It was angular, shiny and big. He could make out nothing else, except that the weapon was just two meters away and pointing at his face. Gustavo Castro threw himself to one side of the bed and instinctively covered himself with his hands. The gunman was going to kill him; he could see it in his eyes and from the way he fingered the trigger. The bullet, when it came, scraped the knuckle of his left index finger and caught his left ear, missing his forehead by a fraction. His ear bled so copiously his killer believed him to be dead.
Close by, in the next room, the Mexican ecologist and sociologist heard a desperate struggle that ended with three gunshots. By the time he got there, Berta Cáceres was lying on the floor bleeding. He scooped her up but minutes later she died in his arms. It was 11.40pm on March 2, 2016: one of the most celebrated human rights and environmental activists in Latin America had just been murdered at her home in La Esperanza, Honduras.
The murder of Cáceres came as no surprise: it was public knowledge in Honduras that she had made enemies who wanted her out of the way
The murder of Cáceres came as no surprise: it was public knowledge in Honduras that she had made enemies who wanted her out of the way. All the same, her death triggered a wave of international outrage, prompting the United States, the United Nations and the Vatican to all call for an immediate investigation.
But more than six weeks later, no details have been released by the Honduran authorities.
This lack of transparency is typical in this impoverished Central American country with a long history of human rights abuses and political instability, and where 90% of crimes go unpunished. Gustavo Castro is now Cáceres’ supporters’ last hope for justice. As the only witness, he has decided to speak out.
Castro, 51, landed at San Pedro Sula airport on March 1, the day before Berta Cáceres was murdered. As director of Otros Mundos Chiapas (Other Worlds Chiapas), he planned to give a workshop to members of the Council of Indigenous Peoples of Honduras (Copinh), founded by Cáceres. The pair had worked together in the past, but it was five years since they had seen each other.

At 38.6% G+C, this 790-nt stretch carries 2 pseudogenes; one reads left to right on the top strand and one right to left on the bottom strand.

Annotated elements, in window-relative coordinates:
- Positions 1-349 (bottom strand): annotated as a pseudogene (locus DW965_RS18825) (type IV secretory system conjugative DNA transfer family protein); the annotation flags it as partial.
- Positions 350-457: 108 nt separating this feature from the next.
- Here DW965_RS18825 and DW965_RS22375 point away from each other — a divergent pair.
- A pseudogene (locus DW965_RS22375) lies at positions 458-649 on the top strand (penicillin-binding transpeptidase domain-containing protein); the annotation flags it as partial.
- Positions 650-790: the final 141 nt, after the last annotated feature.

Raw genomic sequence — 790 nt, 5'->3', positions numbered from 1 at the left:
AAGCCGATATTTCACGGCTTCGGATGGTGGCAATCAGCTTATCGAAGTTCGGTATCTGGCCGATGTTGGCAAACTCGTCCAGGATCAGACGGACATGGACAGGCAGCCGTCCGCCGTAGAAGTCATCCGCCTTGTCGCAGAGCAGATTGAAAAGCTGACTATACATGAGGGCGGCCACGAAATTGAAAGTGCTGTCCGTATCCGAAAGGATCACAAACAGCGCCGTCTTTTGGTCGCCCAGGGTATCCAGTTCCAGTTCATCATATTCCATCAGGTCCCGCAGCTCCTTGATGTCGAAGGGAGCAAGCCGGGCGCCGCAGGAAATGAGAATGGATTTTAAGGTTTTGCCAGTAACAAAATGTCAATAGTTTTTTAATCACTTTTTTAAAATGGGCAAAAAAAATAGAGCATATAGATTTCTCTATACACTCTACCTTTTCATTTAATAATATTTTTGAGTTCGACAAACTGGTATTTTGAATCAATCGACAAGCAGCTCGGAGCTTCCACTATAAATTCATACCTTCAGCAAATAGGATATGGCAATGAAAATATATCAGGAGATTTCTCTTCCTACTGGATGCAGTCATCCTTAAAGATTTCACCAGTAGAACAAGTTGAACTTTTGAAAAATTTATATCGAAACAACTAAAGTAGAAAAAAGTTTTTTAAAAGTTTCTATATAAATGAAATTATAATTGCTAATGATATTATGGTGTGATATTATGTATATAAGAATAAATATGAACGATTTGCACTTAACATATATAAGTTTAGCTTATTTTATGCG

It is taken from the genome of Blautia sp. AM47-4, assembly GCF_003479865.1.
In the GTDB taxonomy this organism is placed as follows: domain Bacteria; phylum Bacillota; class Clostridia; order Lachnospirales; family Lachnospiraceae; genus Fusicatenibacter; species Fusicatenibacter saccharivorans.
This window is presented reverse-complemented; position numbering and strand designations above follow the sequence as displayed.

After spending one night on the Copinh premises, Berta invited Castro to her home in La Esperanza so he could use her internet connection and speak to his family. Before that, they visited her mother, a well-known activist in Honduras, and ate at El Fogón restaurant. They then walked to Berta’s home, a small wooden house set amid waste ground ringed by a wire fence prompting Castro to remark to his friend, “Berta, this house is not safe.”
Everybody in Honduras knew that Berta Cáceres’ life was in danger. Her campaigns had angered powerful sections of Honduran society
Everybody in Honduras knew that Berta Cáceres’ life was in danger. Her campaigns for the rights of the indigenous Lenca group to which she belonged, along with her environmental activities, had angered powerful sections of Honduran society. Her most recent campaign had marked her out yet again.
Cáceres had been leading protests against the building of the Agua Zarca dam, part of a huge internationally funded hydropower project on the Gualcarque river, an area that is sacred to local people.
Her strategy of mobilizing local communities had begun to work. Both the World Bank and the Chinese state company Sinohydro have already pulled out. But local construction company firm DESA has stood its ground.